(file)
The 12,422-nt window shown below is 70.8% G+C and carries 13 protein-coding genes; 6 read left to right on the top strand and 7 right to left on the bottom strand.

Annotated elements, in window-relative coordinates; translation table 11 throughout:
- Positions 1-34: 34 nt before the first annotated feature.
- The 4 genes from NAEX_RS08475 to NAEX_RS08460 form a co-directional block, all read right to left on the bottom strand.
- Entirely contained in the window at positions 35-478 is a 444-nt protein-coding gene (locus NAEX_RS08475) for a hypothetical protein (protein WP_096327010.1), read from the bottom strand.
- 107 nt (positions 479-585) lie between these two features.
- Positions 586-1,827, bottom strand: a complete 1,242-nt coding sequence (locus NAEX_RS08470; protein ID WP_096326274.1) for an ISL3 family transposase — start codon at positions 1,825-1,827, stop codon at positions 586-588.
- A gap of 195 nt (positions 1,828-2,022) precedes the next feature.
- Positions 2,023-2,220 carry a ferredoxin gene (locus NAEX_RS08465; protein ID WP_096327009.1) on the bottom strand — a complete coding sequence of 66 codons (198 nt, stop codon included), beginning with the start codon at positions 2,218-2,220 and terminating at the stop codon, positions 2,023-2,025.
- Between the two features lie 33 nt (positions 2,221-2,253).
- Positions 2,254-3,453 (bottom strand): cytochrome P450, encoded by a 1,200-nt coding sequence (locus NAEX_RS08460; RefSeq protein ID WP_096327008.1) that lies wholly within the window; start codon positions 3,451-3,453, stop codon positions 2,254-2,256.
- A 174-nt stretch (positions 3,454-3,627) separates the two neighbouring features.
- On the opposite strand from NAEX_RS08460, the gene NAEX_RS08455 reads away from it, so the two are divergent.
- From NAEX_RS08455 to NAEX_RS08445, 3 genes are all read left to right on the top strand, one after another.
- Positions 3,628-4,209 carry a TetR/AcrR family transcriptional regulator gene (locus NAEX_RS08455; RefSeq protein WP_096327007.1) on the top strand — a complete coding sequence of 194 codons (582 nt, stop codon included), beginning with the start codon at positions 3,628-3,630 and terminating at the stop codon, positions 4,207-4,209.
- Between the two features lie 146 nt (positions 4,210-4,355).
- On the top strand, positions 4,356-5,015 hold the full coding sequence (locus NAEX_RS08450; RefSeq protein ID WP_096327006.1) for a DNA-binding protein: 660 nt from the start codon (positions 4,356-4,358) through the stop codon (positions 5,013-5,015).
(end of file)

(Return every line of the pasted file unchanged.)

The 12,422-nt window shown below is 70.8% G+C and carries 13 protein-coding genes; 6 read left to right on the top strand and 7 right to left on the bottom strand.

Annotated elements, in window-relative coordinates; translation table 11 throughout:
- Positions 1-34: 34 nt before the first annotated feature.
- The 4 genes from NAEX_RS08475 to NAEX_RS08460 form a co-directional block, all read right to left on the bottom strand.
- Entirely contained in the window at positions 35-478 is a 444-nt protein-coding gene (locus NAEX_RS08475) for a hypothetical protein (protein WP_096327010.1), read from the bottom strand.
- 107 nt (positions 479-585) lie between these two features.
- Positions 586-1,827, bottom strand: a complete 1,242-nt coding sequence (locus NAEX_RS08470; protein ID WP_096326274.1) for an ISL3 family transposase — start codon at positions 1,825-1,827, stop codon at positions 586-588.
- A gap of 195 nt (positions 1,828-2,022) precedes the next feature.
- Positions 2,023-2,220 carry a ferredoxin gene (locus NAEX_RS08465; protein ID WP_096327009.1) on the bottom strand — a complete coding sequence of 66 codons (198 nt, stop codon included), beginning with the start codon at positions 2,218-2,220 and terminating at the stop codon, positions 2,023-2,025.
- Between the two features lie 33 nt (positions 2,221-2,253).
- Positions 2,254-3,453 (bottom strand): cytochrome P450, encoded by a 1,200-nt coding sequence (locus NAEX_RS08460; RefSeq protein ID WP_096327008.1) that lies wholly within the window; start codon positions 3,451-3,453, stop codon positions 2,254-2,256.
- A 174-nt stretch (positions 3,454-3,627) separates the two neighbouring features.
- On the opposite strand from NAEX_RS08460, the gene NAEX_RS08455 reads away from it, so the two are divergent.
- From NAEX_RS08455 to NAEX_RS08445, 3 genes are all read left to right on the top strand, one after another.
- Positions 3,628-4,209 carry a TetR/AcrR family transcriptional regulator gene (locus NAEX_RS08455; RefSeq protein WP_096327007.1) on the top strand — a complete coding sequence of 194 codons (582 nt, stop codon included), beginning with the start codon at positions 3,628-3,630 and terminating at the stop codon, positions 4,207-4,209.
- Between the two features lie 146 nt (positions 4,210-4,355).
- On the top strand, positions 4,356-5,015 hold the full coding sequence (locus NAEX_RS08450; RefSeq protein ID WP_096327006.1) for a DNA-binding protein: 660 nt from the start codon (positions 4,356-4,358) through the stop codon (positions 5,013-5,015).